Science Market Update

UCSD Life Science Researchers Uncover the Benefits of Free Radicals

Posted by Sam Asher on Thu, Oct 16, 2014

To many people, antioxidants are simply thought of as a good thing to consume, even if the reason why is not clear.  A new study from the University of California, San Diego, shows that an overdose of antioxidants can actually inhibit the healing process.

adchisholmAntioxidants rose in popularity because of the stigma against reactive oxygen species (ROS), also known as free radicals. Free radicals have gotten a bad rap for damaging cells, tissues, and even DNA. They have even been associated with premature aging and cancer. Despite all this, UCSD professor of biology Andrew Chisholm decided to study ROS in more detail to see if there wasn’t more to the story.

Chisholm and his team found that free radicals do in fact serve an important function, and that attempting to completely eradicate them using antioxidants is unhealthy. “It appears you need some optimal level of ROS signaling,” explains Chisholm in a UCSD press release. “Too much is bad for you, but too little is also bad.” In the team’s experiments, a c. elegans roundworm (displayed below, courtesy UCSD) was genetically modified so that it wouldn’t produce any free radicals. Instead of making the worms healthier, the team instead found that it prevented the worms from properly healing.


“We discovered in our experiments that when we knocked out the genes that produced ROS in the mitochondria and eliminated antioxidants, the roundworms had trouble closing up their wounds. We also found that a little more ROS helped the wounds close faster than normal.”

That is, a proper amount of free radicals actually accelerates the healing process. Chisholm and the team are next looking to develop new pharmaceuticals to treat the elderly and people with diabetes who have chronic issues with wound healing.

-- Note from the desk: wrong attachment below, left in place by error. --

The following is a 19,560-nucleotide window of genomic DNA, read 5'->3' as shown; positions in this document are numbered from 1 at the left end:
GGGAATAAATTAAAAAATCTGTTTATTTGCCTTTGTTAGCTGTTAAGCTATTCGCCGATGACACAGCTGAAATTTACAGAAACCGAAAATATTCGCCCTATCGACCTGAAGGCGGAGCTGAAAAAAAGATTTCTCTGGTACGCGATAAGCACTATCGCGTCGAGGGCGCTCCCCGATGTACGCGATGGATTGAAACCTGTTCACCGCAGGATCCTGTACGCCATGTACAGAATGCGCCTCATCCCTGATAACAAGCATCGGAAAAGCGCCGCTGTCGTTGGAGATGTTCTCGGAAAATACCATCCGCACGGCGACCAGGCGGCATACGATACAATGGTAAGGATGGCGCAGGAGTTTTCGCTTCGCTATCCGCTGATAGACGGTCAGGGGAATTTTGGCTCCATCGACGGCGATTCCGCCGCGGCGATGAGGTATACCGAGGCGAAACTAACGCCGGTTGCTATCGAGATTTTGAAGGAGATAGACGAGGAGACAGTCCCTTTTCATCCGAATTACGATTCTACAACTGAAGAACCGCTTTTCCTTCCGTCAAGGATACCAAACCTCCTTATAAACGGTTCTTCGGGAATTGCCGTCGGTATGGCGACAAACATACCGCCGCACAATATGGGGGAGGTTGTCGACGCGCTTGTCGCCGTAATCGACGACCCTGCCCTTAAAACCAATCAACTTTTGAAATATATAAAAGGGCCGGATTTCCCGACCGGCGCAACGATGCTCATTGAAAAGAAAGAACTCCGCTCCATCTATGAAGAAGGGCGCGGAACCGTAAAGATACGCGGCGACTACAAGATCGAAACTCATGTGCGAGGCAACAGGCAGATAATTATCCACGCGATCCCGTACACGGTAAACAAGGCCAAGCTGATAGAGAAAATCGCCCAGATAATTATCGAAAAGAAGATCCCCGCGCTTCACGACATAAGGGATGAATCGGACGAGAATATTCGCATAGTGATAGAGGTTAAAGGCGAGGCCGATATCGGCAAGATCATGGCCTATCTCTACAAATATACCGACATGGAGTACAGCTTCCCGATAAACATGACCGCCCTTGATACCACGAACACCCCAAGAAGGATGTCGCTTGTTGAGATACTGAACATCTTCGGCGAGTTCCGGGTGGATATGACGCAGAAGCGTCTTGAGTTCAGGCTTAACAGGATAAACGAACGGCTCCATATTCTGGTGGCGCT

The project was supported by a grant from the National Institute of General Medical Sciences (NIGMS) of the National Institutes of Health. To obtain more detailed information regarding funding, research, and development at UCSD, read Biotechnology Calendar’s complimentary University of California, San Diego Funding and Vendor Statistics report.

UCSD Vendor

Biotechnology Calendar, Inc.  makes an appearance at the University of California, San Diego campus each year for its San Diego Biotechnology Vendor Showcase™, held next on February 12, 2015. This event is an excellent opportunity for life science professionals to network and for laboratory product vendors to market their products to a receptive academic audience. Biotechnology Calendar, Inc. is a full service event company that has produced on-campus, life science research trade shows nationwide for the past 20 years. If you are a university researcher or a laboratory product vendor, consider attending one of our on-campus trade shows: here is our 2015 schedule of events.

Tags: 2014, CA, University of California San Diego, San Diego, SDVS, Biotechnology Vendor Showcase

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